The second annual Target Group Index (TGI) Europa survey from BMRB looks at differences in product use, brand loyalty and spending attitudes across Europe. The survey, based on a sample of 65,000 adults living in France, Germany, Italy, Spain and the UK, highlights some of the emerging trends in the technology, packaged goods and financial markets.
The new technology markets measured on the TGI Europa continue unabated in their dramatic development. Not only do more people have access to the Internet, there is a huge rise in the number of people who own a personal computer (PC). This is particularly so in France and the UK. The level of PC ownership in the UK is ten per cent higher than in any other European market, with 44 per cent of all adults owning a PC.
Those with a home PC in Germany and Spain are more likely to have bought them over two years ago. This fact has contributed to the slowdown in the recent growth rates of PC purchases in these markets.
Most people use PCs to play games, but in Germany, Spain and the UK the use of a PC for educational purposes is also prevalent. Using PCs to support the growing “homeworking” culture is especially noticeable in the UK, although the data indicate that Britons spend less time on their PCs than elsewhere in Europe.
In terms of time spent at a PC, the UK average is 20 per cent below that of France, Germany or Spain.
The mobile phone market continues its relentless rise across the whole of Europe. According to TGI, penetration in Spain and the UK has grown particularly fast – with mobile phone ownership in these countries increasing by 64 per cent and 93 per cent respectively since 1999.
Overall penetration rates for mobile phones are now so high that ownership bias between the sexes has diminished significantly.
However, in Germany, which has the lowest level of mobile phone ownership, the market is split 60 per cent men and 40 per cent women. This underlines the fact that less mature markets display greater bias in demographic distribution.
The Italian mobile phone market was similarly male-dominated in 1999 – 64 per cent of the market. However, this fell to 56 per cent in 2000 on the back of a 36 per cent growth in mobile phone ownership that was largely led by women.
In most technology-led markets, “early adopters” of new products are commonly thought to be young and male. The TGI data shows that while in Germany and the UK, this male bias appears to be true, interest in technology is far more evenly distributed between the sexes in France, Italy and Spain, where ratios of male to female early adopters are about 60 per cent to 40 per cent.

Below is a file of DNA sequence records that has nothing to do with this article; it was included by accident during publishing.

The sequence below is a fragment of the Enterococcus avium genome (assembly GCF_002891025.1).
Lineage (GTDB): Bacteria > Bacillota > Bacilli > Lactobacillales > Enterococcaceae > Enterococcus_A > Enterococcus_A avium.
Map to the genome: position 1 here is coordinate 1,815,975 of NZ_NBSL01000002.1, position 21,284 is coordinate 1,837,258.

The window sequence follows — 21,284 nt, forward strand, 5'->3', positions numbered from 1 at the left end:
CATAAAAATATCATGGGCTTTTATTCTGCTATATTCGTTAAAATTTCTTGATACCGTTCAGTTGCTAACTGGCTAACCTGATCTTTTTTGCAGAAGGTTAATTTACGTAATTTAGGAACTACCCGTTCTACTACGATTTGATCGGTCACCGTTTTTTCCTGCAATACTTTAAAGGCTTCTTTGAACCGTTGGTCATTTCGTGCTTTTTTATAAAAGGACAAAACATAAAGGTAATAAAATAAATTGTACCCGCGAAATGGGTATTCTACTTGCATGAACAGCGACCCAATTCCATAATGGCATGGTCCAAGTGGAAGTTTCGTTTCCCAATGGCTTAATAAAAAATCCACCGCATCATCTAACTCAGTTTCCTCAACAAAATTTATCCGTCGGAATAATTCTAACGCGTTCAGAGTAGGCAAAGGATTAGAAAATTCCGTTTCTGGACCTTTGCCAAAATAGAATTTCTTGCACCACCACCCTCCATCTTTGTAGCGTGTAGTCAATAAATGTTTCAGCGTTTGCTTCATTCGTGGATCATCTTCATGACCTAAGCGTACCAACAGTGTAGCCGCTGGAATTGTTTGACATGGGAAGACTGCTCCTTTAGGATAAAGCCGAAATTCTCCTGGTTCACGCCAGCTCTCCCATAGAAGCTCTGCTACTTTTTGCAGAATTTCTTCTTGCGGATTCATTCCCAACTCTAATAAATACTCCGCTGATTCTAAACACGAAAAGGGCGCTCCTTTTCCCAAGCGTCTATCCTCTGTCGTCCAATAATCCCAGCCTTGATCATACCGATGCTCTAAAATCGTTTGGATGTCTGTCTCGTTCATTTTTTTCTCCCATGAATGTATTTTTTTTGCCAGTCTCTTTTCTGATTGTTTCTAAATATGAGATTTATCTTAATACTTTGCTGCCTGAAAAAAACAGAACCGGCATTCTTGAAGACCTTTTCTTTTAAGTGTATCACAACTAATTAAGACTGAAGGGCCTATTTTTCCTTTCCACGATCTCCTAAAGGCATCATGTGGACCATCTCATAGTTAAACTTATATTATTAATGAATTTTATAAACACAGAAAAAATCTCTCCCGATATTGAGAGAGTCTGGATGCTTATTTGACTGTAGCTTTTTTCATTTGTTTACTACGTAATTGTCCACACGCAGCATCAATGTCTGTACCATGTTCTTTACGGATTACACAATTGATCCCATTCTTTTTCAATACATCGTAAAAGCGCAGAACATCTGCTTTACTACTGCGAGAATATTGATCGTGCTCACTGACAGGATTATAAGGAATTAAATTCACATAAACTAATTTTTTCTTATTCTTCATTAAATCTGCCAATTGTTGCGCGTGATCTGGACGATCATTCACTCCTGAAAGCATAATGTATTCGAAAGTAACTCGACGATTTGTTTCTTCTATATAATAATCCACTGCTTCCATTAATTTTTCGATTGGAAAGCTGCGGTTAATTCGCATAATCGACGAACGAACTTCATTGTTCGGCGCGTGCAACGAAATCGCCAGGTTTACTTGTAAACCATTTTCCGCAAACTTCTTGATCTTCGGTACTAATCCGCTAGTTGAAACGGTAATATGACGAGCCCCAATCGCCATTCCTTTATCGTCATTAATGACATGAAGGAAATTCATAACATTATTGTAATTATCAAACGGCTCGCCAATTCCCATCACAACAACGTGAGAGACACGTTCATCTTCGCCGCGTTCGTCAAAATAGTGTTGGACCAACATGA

Most of these technophiles are between 15 and 34 years old except in Germany, where the largest proportion of early adopters is the 35to 44-year-old age group.
Campaigns for technological products that assume consistent, European-wide, young male target markets, therefore, are likely to be missing a significant portion of their early-adopter markets by not broadening their target base.
Packaged goods are covered in some detail in the TGI Europa database, at both product and brand levels. Looking generally at brand loyalty, using the attitude statements applied throughout the five countries, a telling picture of the way we consume emerges.
Italians are the least likely of all the major European countries to want to try out new brands – only 16 per cent agree with the statement: “When I see a new brand I often buy it to see what it’s like.”
The British, French and Germans have higher scores, indicating a willingness to experiment in contrast with the Italians.
The British and the French are the most likely to respond to special offers with 58 per cent and 44 per cent saying they would be tempted by sales promotions compared with 29 per cent of Italians.
Attitudes towards financial matters vary considerably between the different countries. The more northerly Europeans have a more relaxed attitude towards spending money, whereas southern Europeans are more frugal and circumspect in their spending.
The Spanish and Italian respondents were more likely to disagree with the statement, “I tend to spend money without thinking” than their northern European counterparts.
Of the northern Europeans, it is the British who are the most likely to agree that they spend money without thinking – but only the younger ones. Looking at the under-45s, about a quarter of British and German adults claim they lack caution in their spending habits – a much higher proportion than in Italy.
But when it comes to the over-45s, the British are more cautious than both the Germans and Spanish, and not far behind the Italians in their fiscal prudence.
To understand the pan-European financial market it is necessary to unravel the subtle combination of age and national culture of the various target audiences.
Factfile is edited by Ã…se Hedberg. Richard Bedwell, a TGI BMRB consultant, contributed